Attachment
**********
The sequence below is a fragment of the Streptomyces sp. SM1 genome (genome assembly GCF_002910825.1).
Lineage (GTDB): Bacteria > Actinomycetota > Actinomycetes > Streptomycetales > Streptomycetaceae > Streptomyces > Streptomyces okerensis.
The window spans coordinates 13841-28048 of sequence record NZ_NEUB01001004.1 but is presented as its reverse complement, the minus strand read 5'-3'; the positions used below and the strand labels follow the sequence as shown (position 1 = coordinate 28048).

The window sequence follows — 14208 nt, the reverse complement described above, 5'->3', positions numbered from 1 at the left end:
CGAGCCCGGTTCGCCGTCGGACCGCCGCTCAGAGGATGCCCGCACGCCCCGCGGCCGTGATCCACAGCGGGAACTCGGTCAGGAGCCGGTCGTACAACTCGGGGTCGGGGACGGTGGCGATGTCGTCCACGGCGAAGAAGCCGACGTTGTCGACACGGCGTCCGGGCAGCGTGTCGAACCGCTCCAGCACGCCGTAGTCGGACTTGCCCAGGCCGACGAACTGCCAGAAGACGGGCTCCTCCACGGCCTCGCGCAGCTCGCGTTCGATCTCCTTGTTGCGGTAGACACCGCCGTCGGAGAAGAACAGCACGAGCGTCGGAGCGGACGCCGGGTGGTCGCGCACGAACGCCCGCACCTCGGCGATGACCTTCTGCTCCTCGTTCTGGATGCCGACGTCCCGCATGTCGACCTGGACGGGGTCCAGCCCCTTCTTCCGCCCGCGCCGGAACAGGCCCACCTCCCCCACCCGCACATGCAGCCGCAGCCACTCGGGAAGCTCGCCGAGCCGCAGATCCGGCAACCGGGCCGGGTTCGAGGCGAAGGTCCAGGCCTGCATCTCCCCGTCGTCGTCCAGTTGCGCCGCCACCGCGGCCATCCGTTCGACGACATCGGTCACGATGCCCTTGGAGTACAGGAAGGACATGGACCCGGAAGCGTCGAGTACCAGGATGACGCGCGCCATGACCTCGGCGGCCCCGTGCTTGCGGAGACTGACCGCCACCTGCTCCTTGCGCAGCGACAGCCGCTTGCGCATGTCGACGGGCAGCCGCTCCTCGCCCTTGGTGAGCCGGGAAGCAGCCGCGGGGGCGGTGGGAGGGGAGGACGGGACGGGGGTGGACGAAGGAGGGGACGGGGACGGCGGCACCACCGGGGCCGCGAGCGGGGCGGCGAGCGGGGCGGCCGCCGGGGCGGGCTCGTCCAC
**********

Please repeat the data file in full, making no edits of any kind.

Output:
The sequence below is a fragment of the Streptomyces sp. SM1 genome (genome assembly GCF_002910825.1).
Lineage (GTDB): Bacteria > Actinomycetota > Actinomycetes > Streptomycetales > Streptomycetaceae > Streptomyces > Streptomyces okerensis.
The window spans coordinates 13841-28048 of sequence record NZ_NEUB01001004.1 but is presented as its reverse complement, the minus strand read 5'-3'; the positions used below and the strand labels follow the sequence as shown (position 1 = coordinate 28048).

The window sequence follows — 14208 nt, the reverse complement described above, 5'->3', positions numbered from 1 at the left end:
CGAGCCCGGTTCGCCGTCGGACCGCCGCTCAGAGGATGCCCGCACGCCCCGCGGCCGTGATCCACAGCGGGAACTCGGTCAGGAGCCGGTCGTACAACTCGGGGTCGGGGACGGTGGCGATGTCGTCCACGGCGAAGAAGCCGACGTTGTCGACACGGCGTCCGGGCAGCGTGTCGAACCGCTCCAGCACGCCGTAGTCGGACTTGCCCAGGCCGACGAACTGCCAGAAGACGGGCTCCTCCACGGCCTCGCGCAGCTCGCGTTCGATCTCCTTGTTGCGGTAGACACCGCCGTCGGAGAAGAACAGCACGAGCGTCGGAGCGGACGCCGGGTGGTCGCGCACGAACGCCCGCACCTCGGCGATGACCTTCTGCTCCTCGTTCTGGATGCCGACGTCCCGCATGTCGACCTGGACGGGGTCCAGCCCCTTCTTCCGCCCGCGCCGGAACAGGCCCACCTCCCCCACCCGCACATGCAGCCGCAGCCACTCGGGAAGCTCGCCGAGCCGCAGATCCGGCAACCGGGCCGGGTTCGAGGCGAAGGTCCAGGCCTGCATCTCCCCGTCGTCGTCCAGTTGCGCCGCCACCGCGGCCATCCGTTCGACGACATCGGTCACGATGCCCTTGGAGTACAGGAAGGACATGGACCCGGAAGCGTCGAGTACCAGGATGACGCGCGCCATGACCTCGGCGGCCCCGTGCTTGCGGAGACTGACCGCCACCTGCTCCTTGCGCAGCGACAGCCGCTTGCGCATGTCGACGGGCAGCCGCTCCTCGCCCTTGGTGAGCCGGGAAGCAGCCGCGGGGGCGGTGGGAGGGGAGGACGGGACGGGGGTGGACGAAGGAGGGGACGGGGACGGCGGCACCACCGGGGCCGCGAGCGGGGCGGCGAGCGGGGCGGCCGCCGGGGCGGGCTCGTCCAC